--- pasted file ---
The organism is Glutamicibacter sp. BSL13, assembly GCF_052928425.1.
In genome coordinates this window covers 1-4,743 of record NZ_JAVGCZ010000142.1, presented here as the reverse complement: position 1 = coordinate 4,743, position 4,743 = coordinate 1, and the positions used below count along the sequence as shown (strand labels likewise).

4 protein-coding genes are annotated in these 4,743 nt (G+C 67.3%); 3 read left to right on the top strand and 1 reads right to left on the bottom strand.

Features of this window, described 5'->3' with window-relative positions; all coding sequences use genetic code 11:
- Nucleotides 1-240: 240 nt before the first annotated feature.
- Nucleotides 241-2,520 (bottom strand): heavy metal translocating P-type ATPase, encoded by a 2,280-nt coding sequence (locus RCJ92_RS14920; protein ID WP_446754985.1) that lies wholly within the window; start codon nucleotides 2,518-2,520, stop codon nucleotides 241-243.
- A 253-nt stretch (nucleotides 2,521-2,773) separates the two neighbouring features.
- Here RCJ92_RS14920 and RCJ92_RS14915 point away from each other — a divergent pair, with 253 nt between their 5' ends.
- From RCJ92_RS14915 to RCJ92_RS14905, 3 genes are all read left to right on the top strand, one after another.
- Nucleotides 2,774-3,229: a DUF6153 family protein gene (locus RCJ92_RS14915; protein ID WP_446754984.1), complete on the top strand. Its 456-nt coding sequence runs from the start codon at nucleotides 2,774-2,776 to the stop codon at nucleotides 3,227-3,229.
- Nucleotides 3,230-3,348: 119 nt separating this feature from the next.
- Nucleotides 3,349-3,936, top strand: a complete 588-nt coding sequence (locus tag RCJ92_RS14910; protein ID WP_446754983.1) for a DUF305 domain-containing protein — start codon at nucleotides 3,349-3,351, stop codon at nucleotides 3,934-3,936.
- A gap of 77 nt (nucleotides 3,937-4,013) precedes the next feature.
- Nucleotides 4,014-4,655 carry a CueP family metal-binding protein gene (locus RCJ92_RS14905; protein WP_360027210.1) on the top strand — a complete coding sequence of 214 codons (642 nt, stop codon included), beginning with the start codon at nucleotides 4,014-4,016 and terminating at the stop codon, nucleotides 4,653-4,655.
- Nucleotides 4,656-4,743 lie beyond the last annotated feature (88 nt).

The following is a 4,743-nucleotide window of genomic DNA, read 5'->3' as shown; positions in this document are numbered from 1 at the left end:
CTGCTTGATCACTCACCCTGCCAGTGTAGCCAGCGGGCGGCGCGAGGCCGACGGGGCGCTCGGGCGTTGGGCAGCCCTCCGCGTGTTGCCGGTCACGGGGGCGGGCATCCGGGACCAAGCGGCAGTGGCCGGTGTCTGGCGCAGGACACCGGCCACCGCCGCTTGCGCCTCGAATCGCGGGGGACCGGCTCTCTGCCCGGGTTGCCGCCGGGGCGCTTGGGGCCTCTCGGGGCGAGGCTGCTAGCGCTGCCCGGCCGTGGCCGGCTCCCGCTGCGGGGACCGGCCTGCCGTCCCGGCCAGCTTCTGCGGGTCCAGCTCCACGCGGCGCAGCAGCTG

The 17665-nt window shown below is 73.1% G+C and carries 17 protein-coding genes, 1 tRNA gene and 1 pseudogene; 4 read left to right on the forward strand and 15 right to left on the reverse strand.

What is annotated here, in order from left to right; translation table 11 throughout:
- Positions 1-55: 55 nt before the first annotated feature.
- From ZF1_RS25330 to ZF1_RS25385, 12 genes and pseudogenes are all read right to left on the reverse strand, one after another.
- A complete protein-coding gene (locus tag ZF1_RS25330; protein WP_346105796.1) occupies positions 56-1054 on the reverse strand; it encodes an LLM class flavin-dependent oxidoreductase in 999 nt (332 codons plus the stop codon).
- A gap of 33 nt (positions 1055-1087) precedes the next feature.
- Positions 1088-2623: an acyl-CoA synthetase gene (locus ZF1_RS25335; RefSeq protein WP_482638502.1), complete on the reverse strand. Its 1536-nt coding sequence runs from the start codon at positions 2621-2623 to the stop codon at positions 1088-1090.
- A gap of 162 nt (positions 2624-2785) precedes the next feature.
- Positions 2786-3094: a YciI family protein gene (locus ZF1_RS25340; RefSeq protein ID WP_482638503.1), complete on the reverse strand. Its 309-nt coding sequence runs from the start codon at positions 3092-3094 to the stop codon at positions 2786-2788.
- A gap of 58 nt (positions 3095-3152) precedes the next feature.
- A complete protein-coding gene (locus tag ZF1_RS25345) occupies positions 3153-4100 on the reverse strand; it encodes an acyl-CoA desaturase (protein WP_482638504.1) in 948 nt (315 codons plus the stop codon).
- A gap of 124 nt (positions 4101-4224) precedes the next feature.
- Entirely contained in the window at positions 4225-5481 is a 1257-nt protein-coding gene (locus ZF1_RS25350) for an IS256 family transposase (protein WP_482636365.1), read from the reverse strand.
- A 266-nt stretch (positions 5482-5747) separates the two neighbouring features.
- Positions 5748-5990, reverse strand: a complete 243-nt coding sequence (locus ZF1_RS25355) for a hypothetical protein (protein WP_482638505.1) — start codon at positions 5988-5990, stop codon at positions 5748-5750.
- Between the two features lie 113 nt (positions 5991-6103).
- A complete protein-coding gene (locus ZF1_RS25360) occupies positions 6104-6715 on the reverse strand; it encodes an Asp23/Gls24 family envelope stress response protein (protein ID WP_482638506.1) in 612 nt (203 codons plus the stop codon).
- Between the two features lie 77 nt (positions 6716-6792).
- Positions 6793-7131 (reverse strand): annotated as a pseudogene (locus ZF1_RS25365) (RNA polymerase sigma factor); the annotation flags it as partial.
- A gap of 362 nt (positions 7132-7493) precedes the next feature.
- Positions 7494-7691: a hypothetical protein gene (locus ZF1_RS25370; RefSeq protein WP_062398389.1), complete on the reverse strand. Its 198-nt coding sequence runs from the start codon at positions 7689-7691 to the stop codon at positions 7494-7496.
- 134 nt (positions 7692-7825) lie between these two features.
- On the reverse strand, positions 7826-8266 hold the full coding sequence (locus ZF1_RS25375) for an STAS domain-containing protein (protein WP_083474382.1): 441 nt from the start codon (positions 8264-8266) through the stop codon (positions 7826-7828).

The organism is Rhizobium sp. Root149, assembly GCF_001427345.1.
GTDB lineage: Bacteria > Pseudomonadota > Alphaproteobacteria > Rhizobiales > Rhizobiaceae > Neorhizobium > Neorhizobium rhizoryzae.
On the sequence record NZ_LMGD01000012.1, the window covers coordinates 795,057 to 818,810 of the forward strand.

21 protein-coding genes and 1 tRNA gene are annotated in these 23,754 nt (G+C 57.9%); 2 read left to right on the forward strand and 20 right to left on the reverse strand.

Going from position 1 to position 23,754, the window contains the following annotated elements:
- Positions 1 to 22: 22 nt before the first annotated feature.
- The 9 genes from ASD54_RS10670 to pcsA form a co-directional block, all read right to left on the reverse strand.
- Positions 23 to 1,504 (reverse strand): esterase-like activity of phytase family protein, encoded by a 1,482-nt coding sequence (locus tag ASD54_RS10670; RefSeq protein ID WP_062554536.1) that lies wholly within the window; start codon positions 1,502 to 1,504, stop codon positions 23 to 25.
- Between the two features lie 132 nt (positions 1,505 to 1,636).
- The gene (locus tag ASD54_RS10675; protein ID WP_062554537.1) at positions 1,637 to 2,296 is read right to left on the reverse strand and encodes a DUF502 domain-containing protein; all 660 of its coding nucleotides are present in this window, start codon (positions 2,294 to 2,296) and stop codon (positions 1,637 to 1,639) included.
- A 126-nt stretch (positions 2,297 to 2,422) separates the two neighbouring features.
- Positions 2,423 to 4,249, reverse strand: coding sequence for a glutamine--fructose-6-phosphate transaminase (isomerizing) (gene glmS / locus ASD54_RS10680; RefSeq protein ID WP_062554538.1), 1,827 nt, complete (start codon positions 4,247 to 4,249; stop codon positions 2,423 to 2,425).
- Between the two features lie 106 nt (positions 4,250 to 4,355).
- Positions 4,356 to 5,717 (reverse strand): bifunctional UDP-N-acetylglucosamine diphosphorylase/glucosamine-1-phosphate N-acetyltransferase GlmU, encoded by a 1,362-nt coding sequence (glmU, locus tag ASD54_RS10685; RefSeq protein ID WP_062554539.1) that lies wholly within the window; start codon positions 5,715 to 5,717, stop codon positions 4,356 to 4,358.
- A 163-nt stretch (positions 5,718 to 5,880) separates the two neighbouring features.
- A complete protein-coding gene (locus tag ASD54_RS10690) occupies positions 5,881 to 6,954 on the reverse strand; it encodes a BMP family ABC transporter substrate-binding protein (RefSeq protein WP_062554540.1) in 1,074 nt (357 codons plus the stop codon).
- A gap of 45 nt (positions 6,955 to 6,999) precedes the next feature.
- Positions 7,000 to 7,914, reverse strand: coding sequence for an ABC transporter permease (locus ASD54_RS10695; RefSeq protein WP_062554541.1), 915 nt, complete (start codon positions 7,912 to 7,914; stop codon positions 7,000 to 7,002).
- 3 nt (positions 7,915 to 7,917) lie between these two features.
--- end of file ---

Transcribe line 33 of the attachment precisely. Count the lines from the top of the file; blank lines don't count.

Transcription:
- Between the two features lie 113 nt (positions 5991-6103).